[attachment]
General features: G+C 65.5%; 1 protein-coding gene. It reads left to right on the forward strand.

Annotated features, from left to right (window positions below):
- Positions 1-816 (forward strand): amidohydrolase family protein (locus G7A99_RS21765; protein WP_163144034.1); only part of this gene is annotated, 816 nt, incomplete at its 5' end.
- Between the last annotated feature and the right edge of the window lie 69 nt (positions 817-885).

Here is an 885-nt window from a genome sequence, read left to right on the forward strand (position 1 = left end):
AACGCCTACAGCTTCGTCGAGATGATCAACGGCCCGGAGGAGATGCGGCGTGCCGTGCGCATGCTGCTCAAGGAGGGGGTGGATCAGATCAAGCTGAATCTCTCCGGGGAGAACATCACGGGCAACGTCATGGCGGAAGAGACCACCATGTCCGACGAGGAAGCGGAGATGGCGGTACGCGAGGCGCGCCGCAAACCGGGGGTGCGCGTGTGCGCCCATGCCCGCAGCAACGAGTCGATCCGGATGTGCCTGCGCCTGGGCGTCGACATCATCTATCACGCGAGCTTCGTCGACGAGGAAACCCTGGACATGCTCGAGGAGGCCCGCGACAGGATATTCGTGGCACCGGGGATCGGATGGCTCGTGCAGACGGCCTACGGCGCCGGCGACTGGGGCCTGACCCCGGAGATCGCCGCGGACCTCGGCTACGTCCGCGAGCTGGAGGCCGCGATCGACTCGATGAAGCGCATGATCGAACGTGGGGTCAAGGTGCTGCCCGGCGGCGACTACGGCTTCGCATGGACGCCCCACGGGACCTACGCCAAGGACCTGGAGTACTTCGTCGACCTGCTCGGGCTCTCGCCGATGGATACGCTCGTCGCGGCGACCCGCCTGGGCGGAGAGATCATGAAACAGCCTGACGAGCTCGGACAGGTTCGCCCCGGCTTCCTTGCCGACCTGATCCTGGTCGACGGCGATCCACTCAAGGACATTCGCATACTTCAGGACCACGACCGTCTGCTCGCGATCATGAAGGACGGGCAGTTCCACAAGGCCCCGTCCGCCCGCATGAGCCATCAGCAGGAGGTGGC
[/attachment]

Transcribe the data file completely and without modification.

General features: G+C 65.5%; 1 protein-coding gene. It reads left to right on the forward strand.

Annotated features, from left to right (window positions below):
- Positions 1-816 (forward strand): amidohydrolase family protein (locus G7A99_RS21765; protein WP_163144034.1); only part of this gene is annotated, 816 nt, incomplete at its 5' end.
- Between the last annotated feature and the right edge of the window lie 69 nt (positions 817-885).

Here is an 885-nt window from a genome sequence, read left to right on the forward strand (position 1 = left end):
AACGCCTACAGCTTCGTCGAGATGATCAACGGCCCGGAGGAGATGCGGCGTGCCGTGCGCATGCTGCTCAAGGAGGGGGTGGATCAGATCAAGCTGAATCTCTCCGGGGAGAACATCACGGGCAACGTCATGGCGGAAGAGACCACCATGTCCGACGAGGAAGCGGAGATGGCGGTACGCGAGGCGCGCCGCAAACCGGGGGTGCGCGTGTGCGCCCATGCCCGCAGCAACGAGTCGATCCGGATGTGCCTGCGCCTGGGCGTCGACATCATCTATCACGCGAGCTTCGTCGACGAGGAAACCCTGGACATGCTCGAGGAGGCCCGCGACAGGATATTCGTGGCACCGGGGATCGGATGGCTCGTGCAGACGGCCTACGGCGCCGGCGACTGGGGCCTGACCCCGGAGATCGCCGCGGACCTCGGCTACGTCCGCGAGCTGGAGGCCGCGATCGACTCGATGAAGCGCATGATCGAACGTGGGGTCAAGGTGCTGCCCGGCGGCGACTACGGCTTCGCATGGACGCCCCACGGGACCTACGCCAAGGACCTGGAGTACTTCGTCGACCTGCTCGGGCTCTCGCCGATGGATACGCTCGTCGCGGCGACCCGCCTGGGCGGAGAGATCATGAAACAGCCTGACGAGCTCGGACAGGTTCGCCCCGGCTTCCTTGCCGACCTGATCCTGGTCGACGGCGATCCACTCAAGGACATTCGCATACTTCAGGACCACGACCGTCTGCTCGCGATCATGAAGGACGGGCAGTTCCACAAGGCCCCGTCCGCCCGCATGAGCCATCAGCAGGAGGTGGC